The War's Outcasts

HISTORY HAS PLAYED A cruel trick on former Lt. Gen. Mohammed Akbar Salveri. A loyal communist, he studied rocket engineering in Odessa in the late 1960s as part of a Kremlin program to create an Afghan elite sympathetic to the Soviet Union. He welcomed the left-wing coup that ousted the monarchy in Kabul, and cheered when Leonid Brezhnev sent in the Red Army to turn Afghanistan into Moscow's ward. He then spent more than a decade in the Afghan Army's Department of Ideology, trying to convince officers and enlisted men alike that the Soviet occupiers were helping them fight for a better future.

Some future. Today, Salveri lives in a tiny apartment on the outskirts of Moscow. He is one of the lucky ones. Most Afghan refugees live in squalid dormitory-style tenements, often five to a room. When the mujahedin overran Mohammed Najibullah's Soviet-installed regime in 1992, Salveri and many other pro-Soviet Afghans found that the country he had so faithfully promoted let him down. ""We looked to Russia to help us build a better life, but all they gave us was weapons, war and destruction,'' says Salveri, 54. ""When I had to flee, the Russian authorities had no sympathy. Even old [Russian] friends pretended they didn't know us.''

Salveri and an estimated 12,000 of his countrymen who fled to Russia are caught in a nightmare of indifference and bureaucracy. Russia refuses to acknowledge responsibility for the mistakes of the Soviet Union, and has rejected all but a handful of applications from Afghans for refugee status. Though many were once military officers or senior government officials, most Afghans in Russia scrape to make a living, working illegally fetching and carrying at local markets, or--like Salveri--running small-scale trading businesses. ""When the police see our dark skin, they stop us and fine us for not having a residence permit,'' says Said Mohammed Saber, 37, once a major general in the Afghan KGB. ""We don't want anything from the Russian government except to be given some kind of official status, so we can earn a living.''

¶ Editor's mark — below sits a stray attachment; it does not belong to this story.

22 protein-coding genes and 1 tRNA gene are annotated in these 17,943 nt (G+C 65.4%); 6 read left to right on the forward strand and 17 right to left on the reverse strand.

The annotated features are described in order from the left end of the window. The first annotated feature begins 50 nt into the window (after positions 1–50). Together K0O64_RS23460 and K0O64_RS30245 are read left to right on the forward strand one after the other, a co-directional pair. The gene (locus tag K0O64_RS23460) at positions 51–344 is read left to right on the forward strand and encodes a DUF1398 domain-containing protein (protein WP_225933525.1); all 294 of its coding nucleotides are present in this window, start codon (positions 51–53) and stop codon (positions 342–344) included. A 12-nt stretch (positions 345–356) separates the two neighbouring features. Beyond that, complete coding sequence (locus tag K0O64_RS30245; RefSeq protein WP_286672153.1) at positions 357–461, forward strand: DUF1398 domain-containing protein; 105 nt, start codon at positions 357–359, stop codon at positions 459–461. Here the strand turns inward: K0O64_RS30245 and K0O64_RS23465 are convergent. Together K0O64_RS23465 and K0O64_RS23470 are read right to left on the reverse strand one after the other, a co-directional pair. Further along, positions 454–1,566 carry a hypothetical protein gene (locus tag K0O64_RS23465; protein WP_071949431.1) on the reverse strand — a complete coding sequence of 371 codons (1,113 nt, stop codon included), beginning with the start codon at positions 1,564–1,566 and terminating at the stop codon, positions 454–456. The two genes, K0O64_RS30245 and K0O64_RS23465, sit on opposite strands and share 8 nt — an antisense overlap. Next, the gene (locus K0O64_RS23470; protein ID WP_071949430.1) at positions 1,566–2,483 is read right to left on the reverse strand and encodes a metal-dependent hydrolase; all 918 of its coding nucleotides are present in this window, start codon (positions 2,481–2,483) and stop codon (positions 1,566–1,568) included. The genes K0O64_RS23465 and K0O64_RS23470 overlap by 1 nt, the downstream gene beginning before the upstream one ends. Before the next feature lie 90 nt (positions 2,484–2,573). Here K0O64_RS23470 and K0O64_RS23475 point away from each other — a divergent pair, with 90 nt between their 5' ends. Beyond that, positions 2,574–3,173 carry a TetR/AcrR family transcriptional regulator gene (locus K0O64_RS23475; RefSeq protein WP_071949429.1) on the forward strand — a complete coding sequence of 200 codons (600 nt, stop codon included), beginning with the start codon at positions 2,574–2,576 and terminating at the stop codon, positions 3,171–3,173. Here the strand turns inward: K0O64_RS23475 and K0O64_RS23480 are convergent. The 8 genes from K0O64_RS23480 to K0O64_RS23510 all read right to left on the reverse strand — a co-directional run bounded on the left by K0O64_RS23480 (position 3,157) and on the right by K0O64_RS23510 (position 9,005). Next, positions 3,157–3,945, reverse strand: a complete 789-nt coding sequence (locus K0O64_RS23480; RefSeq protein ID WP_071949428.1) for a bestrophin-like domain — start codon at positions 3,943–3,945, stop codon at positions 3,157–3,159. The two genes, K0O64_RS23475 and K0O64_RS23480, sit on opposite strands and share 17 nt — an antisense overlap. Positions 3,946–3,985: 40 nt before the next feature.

Saber lives in a disused holiday camp outside Moscow--one of several occupied by homeless foreigners--with 1,200 other refugees from Afghanistan, Iraq and Kurdistan. Their rent is paid by a French refugee charity called Equilibre, which also provides food. But the immigration authorities want to deport many of the Afghan asylum-seekers, who are on their final appeal after a seven-year battle for refugee status. For people like Major Gul Omar, deportation could mean a death sentence. Omar, who was trained at Moscow's Police Academy, was deputy head of Afghanistan's anti-drug force until mujahedin rebels kidnapped and killed his brother in 1992. ""The mujahedin had strong links to the drug trade, and these are the people in power now,'' says Omar, sitting on the floor of the cramped, roach-infested camp room he shares with his wife and three daughters. ""What can I expect from them if I go back?''

What most troubles the refugees is the sense that they have been abandoned by a country they once saw as their savior--but which now no longer exists. They have received little sympathy from Russian vets. ""They have their own problems to worry about,'' says Omar. ""And politicians are reluctant to clean up the mess left by a war most Russians would prefer to forget.'' ""We fought together with the Russians,'' says Salveri. ""Why, then, do they pretend now that they owe us nothing?'' Perhaps it's because Russia has nothing left to give.

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